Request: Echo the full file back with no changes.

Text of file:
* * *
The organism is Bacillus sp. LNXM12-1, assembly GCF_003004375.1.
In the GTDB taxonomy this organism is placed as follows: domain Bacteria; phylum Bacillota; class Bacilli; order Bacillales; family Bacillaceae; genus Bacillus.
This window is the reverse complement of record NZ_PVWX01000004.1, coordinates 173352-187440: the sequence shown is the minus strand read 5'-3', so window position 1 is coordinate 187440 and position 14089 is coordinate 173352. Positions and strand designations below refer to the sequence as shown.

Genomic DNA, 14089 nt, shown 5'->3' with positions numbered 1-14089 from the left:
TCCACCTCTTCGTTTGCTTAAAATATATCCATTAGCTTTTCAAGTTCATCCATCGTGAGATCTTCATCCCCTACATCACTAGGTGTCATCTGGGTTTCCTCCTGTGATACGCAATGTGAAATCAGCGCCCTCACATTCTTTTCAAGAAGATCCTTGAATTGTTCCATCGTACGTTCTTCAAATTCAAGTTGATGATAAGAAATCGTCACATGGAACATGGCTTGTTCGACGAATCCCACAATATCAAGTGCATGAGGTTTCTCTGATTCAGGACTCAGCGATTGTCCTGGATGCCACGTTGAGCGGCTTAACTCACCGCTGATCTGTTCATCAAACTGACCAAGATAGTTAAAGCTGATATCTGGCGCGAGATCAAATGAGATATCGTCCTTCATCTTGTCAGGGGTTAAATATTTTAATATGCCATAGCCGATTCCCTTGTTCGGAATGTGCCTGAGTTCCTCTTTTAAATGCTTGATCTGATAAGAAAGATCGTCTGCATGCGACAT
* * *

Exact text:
The organism is Bacillus sp. LNXM12-1, assembly GCF_003004375.1.
In the GTDB taxonomy this organism is placed as follows: domain Bacteria; phylum Bacillota; class Bacilli; order Bacillales; family Bacillaceae; genus Bacillus.
This window is the reverse complement of record NZ_PVWX01000004.1, coordinates 173352-187440: the sequence shown is the minus strand read 5'-3', so window position 1 is coordinate 187440 and position 14089 is coordinate 173352. Positions and strand designations below refer to the sequence as shown.

Genomic DNA, 14089 nt, shown 5'->3' with positions numbered 1-14089 from the left:
TCCACCTCTTCGTTTGCTTAAAATATATCCATTAGCTTTTCAAGTTCATCCATCGTGAGATCTTCATCCCCTACATCACTAGGTGTCATCTGGGTTTCCTCCTGTGATACGCAATGTGAAATCAGCGCCCTCACATTCTTTTCAAGAAGATCCTTGAATTGTTCCATCGTACGTTCTTCAAATTCAAGTTGATGATAAGAAATCGTCACATGGAACATGGCTTGTTCGACGAATCCCACAATATCAAGTGCATGAGGTTTCTCTGATTCAGGACTCAGCGATTGTCCTGGATGCCACGTTGAGCGGCTTAACTCACCGCTGATCTGTTCATCAAACTGACCAAGATAGTTAAAGCTGATATCTGGCGCGAGATCAAATGAGATATCGTCCTTCATCTTGTCAGGGGTTAAATATTTTAATATGCCATAGCCGATTCCCTTGTTCGGAATGTGCCTGAGTTCCTCTTTTAAATGCTTGATCTGATAAGAAAGATCGTCTGCATGCGACAT